33rd in Ordinary Time (Year B)

We grieve and pray for those in Paris who died in the terror attacks on Friday, and those in Beirut who died earlier in the week, also from terrorist violence. The events of this past week on the international stage show us that death comes for us all, at some point and some time, and most often, not at a time of our own choosing. Just as certainly as death comes for us, so too will be the judgement we will each face after our departure from this life.

But our culture often wants to approach things like ‘judgement’ in a minimalist sense; what is the minimum ‘passing grade’ or what is the least I must do to achieve the maximum result? It is as if we can wait until just before the moment of death and fulfil whatever the least is that we need to do, so that we can approach the throne of God with our passports stamped, because we did what was ‘necessary’.

Perhaps that is the greatest danger in seeking to know the time of, as St. Mark’s Gospel calls it ,’the end which is to come’. If we know when the end is, then we can live as we please up until that time, thinking that we will always have enough time to avail ourselves of God’s mercy.

The truth is, though, while God’s mercy is limitless, the time we have in this world to receive it, to turn towards it, and to show it to others is limited to our lifetimes. We don’t have unlimited opportunities to live for God as if we really mean it. We need to act, and we need to act in the immediate moment because we simply do not know when the ‘end’ will come, either of our own individual lives, or when the ‘end of the world’ will come.

Often groups or people will say they have figured out or calculated or ‘deciphered’ the clues in scripture that give an exact date or time; just as often, these groups and individuals have been proven wrong; the date of ‘the end’ has been predicted by people time and again, and yet here we remain. But Jesus is quite clear when he says ‘about that day or hour no one knows, neither the Angels in heaven, nor the Son, but only the Father.”…and the Father isn’t telling anyone. Why not?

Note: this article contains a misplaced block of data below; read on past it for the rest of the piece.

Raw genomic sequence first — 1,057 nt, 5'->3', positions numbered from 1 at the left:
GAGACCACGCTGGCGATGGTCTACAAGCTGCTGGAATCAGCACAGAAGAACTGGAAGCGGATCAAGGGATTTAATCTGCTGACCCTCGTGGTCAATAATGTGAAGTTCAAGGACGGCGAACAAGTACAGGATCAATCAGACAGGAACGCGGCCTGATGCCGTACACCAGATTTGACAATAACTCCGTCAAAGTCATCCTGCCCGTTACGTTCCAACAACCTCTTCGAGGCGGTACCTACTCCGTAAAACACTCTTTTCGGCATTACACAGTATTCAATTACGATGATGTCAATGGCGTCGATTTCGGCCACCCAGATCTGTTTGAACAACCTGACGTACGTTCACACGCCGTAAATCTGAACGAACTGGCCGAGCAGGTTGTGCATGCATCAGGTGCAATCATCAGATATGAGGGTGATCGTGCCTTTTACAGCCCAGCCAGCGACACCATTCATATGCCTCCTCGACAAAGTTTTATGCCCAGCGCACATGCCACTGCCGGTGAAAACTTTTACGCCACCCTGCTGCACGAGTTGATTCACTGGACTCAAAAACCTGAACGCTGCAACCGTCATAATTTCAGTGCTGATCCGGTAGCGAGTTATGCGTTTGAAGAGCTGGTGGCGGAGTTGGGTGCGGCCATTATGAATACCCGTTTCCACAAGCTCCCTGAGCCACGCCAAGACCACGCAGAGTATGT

Because while God’s kingdom in heaven is something we aspire to, to dwell in eternity, the truth is the Kingdom begins in the here and now; in our present circumstances and lives. Jesus repeatedly told those who would listen, that because He had entered into our humanity, our world, He would say ‘the kingdom of heaven is upon you’ – it isn’t just something we plan to act for down the road; it begins now, – the way we treat others, our actions, our words; the way we live out our faith; our relationships with God and others – whether we act upon all that God has given us to guide and lead us closer to Him now – not later – but right now.

Rather than worrying about when the end will come, so we can get ready to spend eternity with God, we should be concerning ourselves with how we are living for God now, so that when the end does come, we will simply be continuing to live for and with Him; living in His mercy, His justice, and His love.

We may not know when the end of time will be; but we do know when the time to start living for the Kingdom of heaven is – that time is now.

hands

Praised be Jesus Christ, now and forever!

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33rd Sunday in Ordinary Time

One of my weaknesses is t-shirts with catchy slogans of either a religious or social justice nature:  I have one that says ‘Get Holy or die trying’, and has a list of Christian martyrs on the back.  Another one proclaims, ‘the earth is for all, not for sale.” 

There is one that I have and I’ve long admired; it says,

“Jesus is coming…..look busy”

 As long as there have been people on the face of the earth, there has been a morbid fascination with the end of time.  Every generation has in some way, considered themselves the absolute focal point, the pinnacle of human existence and history, somehow thinking that everything about nature, history, arts and sciences and the entire fate of the human race is centered on their generation.

We see it reflected in recent movies, books and television series; and there are many out there who think, “well, this is it. This is the beginning of the end!”

Remember the Mayan calendar?